#74 The Panic of 1792 & 1796-1797

We are nearly finished with our series covering each of the financial panics in the US prior to the Great Depression. We’ve identified, through our look at history, what I believe to be a string of repeated, identifiable events. Before we get into today’s topic, let’s recap.

The US government has a political imperative to spend more than it has, and thus issues bonds. Bonds are bought up by private and state banks and then held as collateral (given that they are technically positive yielding financial instruments with a “guarantee” of zero risk of default). This collateral is then borrowed against as a way for banks to expand credit and bank note issuance. Monetary expansion than brings about artificial financial booms, encouraging rampant speculation, much of this speculation is mal-investment.

Expansion of credit and bank notes falters and/or black swan economic events occur, putting severe deflationary pressure on credit and asset markets. Large scale economic bust occurs at the tail end of the inflationary cycle, deflationary credit contractions and mass liquidations (redemption of specie) occurs as individuals fear bank insolvencies. The US government (nearly every-time) suspends redemption of specie to keep banks solvent and draw out liquidation process. Thus, my theory is that Executive Order 6102 and the creation of the Federal Reserve were financial engineering methodologies specifically intended to permanently curb liquidation (redemption of specie) pressure on banks which the Federal government was using to expand its access to credit and ability to increase spending. Recall that the last time the US government did not have outstanding debts was under Jackson.

We’ve actually already touched on some of the history surrounding today’s topic. The phrase, “not worth a continental” draws its origin from the massive amounts of unbacked paper currencies which were issued by the Continental Congress in order to pay for debts incurred during the American Revolution.

The First National Bank of the United States was signed into Charter by Washington (under the direction of Alexander Hamilton) which set in motion a massive inflationary speculative boom. Private investors were allowed to purchase stock in the national bank, however only 1/4 of the cost had to be paid in specie (gold and silver), the other 3/4 of the cost were to be paid in government debt securities. Of course, this led to rampant speculation surrounding National Bank stock, and it was ultimately unsustainable, the speculation would’ve liquidated itself had it been allowed to run its course.

However, Alexander Hamilton worked closely with a New York Financier (William Seton) to authorize the purchase of $150,000 of public debt with government revenue. A first great step in the marriage of government and private enterprise. By 1792 the expansion of credit made available to speculators by the Bank of the United States (in excess of $2.17 million) nearly bankrupted the Bank of New York, from December 29 to March 9, cash reserves for the Bank of the United States decreased by 34%, prompting the bank to not renew nearly 25% of its outstanding debt.

Speculators were then forced to sell off securities in order to satisfy outstanding debts and the deflationary contraction began. Hamilton then authorized an additional $100,000, in march, in open-market purchases of securities and heavily encouraged the bank of New York to continue offering loans collateralized by US debt securities. Hamilton also promised the Treasury would buy up to $500,000 of securities from the Bank of New York. Thus staving off the liquidation for a short time.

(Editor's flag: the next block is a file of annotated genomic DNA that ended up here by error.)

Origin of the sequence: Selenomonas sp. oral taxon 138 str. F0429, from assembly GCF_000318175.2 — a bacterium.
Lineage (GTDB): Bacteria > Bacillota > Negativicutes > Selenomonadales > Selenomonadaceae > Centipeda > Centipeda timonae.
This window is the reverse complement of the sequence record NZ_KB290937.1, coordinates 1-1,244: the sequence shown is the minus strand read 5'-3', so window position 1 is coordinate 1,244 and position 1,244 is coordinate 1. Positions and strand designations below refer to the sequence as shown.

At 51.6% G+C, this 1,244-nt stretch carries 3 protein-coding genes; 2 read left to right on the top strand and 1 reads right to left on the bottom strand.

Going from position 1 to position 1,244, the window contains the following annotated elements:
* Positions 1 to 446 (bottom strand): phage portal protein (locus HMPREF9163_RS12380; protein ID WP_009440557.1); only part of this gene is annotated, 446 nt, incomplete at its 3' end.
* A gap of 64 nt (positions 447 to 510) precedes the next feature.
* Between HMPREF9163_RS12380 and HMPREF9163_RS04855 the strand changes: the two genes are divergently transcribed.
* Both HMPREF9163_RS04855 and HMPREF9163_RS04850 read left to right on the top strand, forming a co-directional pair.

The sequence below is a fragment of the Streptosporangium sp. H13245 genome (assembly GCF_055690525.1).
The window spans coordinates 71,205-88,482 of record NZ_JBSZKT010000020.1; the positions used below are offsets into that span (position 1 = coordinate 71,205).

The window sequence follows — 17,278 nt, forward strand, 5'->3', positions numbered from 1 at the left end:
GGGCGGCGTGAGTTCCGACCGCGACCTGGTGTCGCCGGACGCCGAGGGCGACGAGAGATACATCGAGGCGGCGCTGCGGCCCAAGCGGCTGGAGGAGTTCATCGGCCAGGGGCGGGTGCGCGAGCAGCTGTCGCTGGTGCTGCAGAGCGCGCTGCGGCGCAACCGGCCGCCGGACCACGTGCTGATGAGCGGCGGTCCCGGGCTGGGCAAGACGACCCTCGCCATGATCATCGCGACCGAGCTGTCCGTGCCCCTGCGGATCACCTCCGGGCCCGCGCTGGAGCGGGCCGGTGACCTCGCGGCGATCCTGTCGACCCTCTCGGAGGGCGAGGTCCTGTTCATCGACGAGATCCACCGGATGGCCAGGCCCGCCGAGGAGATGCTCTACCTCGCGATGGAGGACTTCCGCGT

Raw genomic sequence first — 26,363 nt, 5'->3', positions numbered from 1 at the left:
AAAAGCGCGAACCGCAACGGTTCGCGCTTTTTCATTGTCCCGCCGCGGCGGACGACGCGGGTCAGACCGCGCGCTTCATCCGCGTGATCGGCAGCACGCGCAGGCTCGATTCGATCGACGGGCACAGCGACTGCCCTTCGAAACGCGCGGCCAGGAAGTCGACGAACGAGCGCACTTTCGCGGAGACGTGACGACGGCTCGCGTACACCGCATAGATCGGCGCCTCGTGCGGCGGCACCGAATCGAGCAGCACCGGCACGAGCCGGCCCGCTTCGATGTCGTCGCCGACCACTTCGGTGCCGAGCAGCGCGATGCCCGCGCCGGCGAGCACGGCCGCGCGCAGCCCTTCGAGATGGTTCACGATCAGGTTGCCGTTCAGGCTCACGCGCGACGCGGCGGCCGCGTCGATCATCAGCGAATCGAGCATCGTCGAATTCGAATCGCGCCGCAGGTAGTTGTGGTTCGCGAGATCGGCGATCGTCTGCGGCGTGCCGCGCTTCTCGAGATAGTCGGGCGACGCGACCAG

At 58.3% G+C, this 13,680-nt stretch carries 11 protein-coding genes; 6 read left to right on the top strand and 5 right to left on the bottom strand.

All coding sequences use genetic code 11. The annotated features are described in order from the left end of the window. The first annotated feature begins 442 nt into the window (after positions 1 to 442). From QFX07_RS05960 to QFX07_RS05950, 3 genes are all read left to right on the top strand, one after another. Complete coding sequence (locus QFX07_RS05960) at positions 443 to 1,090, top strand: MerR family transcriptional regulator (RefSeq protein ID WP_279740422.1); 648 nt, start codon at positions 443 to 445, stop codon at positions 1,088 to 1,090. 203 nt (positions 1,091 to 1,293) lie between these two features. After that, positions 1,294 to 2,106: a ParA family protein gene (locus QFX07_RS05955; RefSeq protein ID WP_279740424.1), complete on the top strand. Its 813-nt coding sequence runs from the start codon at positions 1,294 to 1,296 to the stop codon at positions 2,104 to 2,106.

The following few years were characterized by rampant speculation and malinvestment in bank stock, government debt securities, and paper land claims (corresponding to west ward expansion). As is typical, new credit and capital dried up (these inflationary schemes never do seem to last) as a war torn Europe grew weary of American speculative instruments and paper land claims began to depreciate in value rapidly.

In 1797, British Parliament suspended redemption of specie (which lasted until 1821!) and the complete undoing of the speculative credit expansion and paper financial instrument bubble followed.

A major commercial downturn occurred in the American port cities as international trade slowed to a crawl. And I wish I could say everyone learned from their mistakes, but I suppose I’ve already spoiled that particular literary device by telling this story backwards. Oops.


The Road to Serfdom by F A Hayek

-“There can be no doubt that the promise of greater freedom has become one of the most effective weapons of socialist propaganda and that the belief that socialism would bring freedom is genuine and sincere. But this would only heighten the tragedy if it should prove that what was promised to us as the Road to Freedom was in fact the High Road to Servitude. Unquestionably, the promise of more freedom was responsible for luring more and more liberals along the socialist road, for blinding them to the conflict which exists between the basic principles of socialism and liberalism, and for often enabling socialists to usurp the very name of the old party of freedom. Socialism was embraced by the greater part of the intelligentsia as the apparent heir of the liberal tradition: therefore it is not surprising that to them the idea of socialism’s leading to the opposite of liberty should appear inconceivable.”

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